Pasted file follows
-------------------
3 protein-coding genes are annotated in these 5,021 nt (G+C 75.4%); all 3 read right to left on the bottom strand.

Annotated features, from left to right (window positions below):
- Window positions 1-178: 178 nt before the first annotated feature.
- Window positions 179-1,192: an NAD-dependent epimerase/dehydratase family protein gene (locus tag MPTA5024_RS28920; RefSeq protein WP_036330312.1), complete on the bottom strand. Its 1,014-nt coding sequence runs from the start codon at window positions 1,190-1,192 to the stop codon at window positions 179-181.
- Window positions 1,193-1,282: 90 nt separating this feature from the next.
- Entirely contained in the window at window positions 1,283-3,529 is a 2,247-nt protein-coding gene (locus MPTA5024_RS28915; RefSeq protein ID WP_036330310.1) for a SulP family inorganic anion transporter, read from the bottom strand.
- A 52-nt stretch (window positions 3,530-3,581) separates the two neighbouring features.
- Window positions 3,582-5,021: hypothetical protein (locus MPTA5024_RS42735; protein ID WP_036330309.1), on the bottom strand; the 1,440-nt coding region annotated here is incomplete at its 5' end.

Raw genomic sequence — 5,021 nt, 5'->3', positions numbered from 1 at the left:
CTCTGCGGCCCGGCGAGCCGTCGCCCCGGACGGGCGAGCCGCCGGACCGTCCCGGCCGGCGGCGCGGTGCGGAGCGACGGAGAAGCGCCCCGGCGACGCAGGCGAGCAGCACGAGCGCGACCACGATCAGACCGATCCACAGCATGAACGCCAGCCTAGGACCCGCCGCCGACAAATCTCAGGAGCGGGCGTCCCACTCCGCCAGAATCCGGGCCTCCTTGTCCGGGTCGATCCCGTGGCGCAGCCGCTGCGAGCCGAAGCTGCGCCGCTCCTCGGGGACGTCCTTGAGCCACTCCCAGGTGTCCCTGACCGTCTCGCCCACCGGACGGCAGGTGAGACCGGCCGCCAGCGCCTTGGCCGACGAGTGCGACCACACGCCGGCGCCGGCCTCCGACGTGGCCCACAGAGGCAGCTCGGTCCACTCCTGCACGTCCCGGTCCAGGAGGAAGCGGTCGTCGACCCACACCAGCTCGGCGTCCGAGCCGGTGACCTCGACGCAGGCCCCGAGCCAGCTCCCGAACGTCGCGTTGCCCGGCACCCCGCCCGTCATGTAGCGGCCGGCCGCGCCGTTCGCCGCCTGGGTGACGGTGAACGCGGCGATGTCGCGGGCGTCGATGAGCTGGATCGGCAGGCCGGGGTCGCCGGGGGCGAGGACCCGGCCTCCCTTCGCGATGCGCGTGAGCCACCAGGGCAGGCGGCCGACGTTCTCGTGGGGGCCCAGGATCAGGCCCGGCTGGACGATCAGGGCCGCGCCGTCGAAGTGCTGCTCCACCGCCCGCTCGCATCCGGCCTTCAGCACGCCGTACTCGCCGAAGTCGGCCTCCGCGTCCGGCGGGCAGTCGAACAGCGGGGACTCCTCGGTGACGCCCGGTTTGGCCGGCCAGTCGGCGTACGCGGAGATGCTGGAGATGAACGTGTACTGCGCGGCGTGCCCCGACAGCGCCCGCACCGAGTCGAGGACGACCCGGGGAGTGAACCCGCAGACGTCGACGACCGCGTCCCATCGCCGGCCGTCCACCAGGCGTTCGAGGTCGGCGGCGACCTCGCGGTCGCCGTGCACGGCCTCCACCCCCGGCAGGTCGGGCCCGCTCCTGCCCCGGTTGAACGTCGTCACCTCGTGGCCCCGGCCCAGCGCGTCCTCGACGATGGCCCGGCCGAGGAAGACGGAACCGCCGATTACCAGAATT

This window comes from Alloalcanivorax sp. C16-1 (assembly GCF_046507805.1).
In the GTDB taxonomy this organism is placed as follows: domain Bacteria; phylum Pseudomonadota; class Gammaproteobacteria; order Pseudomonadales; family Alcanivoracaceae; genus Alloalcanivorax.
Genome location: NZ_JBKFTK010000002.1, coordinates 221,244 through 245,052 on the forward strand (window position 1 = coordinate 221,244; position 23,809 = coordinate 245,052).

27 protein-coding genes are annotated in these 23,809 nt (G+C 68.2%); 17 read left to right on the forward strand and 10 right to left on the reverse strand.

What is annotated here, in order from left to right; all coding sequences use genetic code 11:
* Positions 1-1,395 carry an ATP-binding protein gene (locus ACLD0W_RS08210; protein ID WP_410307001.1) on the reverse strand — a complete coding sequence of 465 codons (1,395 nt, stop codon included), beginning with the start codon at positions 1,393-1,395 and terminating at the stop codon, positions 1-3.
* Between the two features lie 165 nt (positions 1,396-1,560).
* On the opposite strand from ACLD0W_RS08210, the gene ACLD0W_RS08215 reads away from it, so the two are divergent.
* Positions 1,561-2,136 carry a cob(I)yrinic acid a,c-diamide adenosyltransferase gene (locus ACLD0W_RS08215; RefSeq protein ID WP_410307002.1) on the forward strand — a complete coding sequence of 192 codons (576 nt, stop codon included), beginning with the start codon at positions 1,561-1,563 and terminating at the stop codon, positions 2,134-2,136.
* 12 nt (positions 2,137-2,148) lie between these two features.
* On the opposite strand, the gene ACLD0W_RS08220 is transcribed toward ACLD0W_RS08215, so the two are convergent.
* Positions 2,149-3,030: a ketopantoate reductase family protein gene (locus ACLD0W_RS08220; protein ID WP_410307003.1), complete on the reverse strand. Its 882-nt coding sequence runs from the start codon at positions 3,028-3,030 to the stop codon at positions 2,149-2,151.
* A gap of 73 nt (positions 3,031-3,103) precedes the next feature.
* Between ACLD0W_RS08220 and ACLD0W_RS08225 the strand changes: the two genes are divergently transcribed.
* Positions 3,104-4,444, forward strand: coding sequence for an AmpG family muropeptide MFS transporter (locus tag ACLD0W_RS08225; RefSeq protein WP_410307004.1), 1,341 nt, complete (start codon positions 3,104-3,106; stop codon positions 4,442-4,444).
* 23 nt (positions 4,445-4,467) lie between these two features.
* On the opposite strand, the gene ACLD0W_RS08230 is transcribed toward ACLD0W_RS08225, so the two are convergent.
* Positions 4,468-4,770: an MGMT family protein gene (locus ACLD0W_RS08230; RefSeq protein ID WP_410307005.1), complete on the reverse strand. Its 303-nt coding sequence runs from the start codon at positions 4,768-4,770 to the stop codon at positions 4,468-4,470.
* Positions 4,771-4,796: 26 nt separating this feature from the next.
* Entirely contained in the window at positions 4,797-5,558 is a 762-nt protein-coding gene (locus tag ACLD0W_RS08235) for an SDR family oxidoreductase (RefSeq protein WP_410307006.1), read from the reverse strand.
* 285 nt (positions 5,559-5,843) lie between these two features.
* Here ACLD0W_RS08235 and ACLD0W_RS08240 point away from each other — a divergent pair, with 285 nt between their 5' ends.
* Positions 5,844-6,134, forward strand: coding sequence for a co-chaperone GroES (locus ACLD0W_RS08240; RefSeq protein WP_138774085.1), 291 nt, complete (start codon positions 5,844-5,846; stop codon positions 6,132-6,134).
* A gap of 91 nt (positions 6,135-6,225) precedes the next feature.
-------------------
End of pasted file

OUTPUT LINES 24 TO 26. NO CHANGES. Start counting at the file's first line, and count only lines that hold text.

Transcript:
* Between ACLD0W_RS08220 and ACLD0W_RS08225 the strand changes: the two genes are divergently transcribed.
* Positions 3,104-4,444, forward strand: coding sequence for an AmpG family muropeptide MFS transporter (locus tag ACLD0W_RS08225; RefSeq protein WP_410307004.1), 1,341 nt, complete (start codon positions 3,104-3,106; stop codon positions 4,442-4,444).
* 23 nt (positions 4,445-4,467) lie between these two features.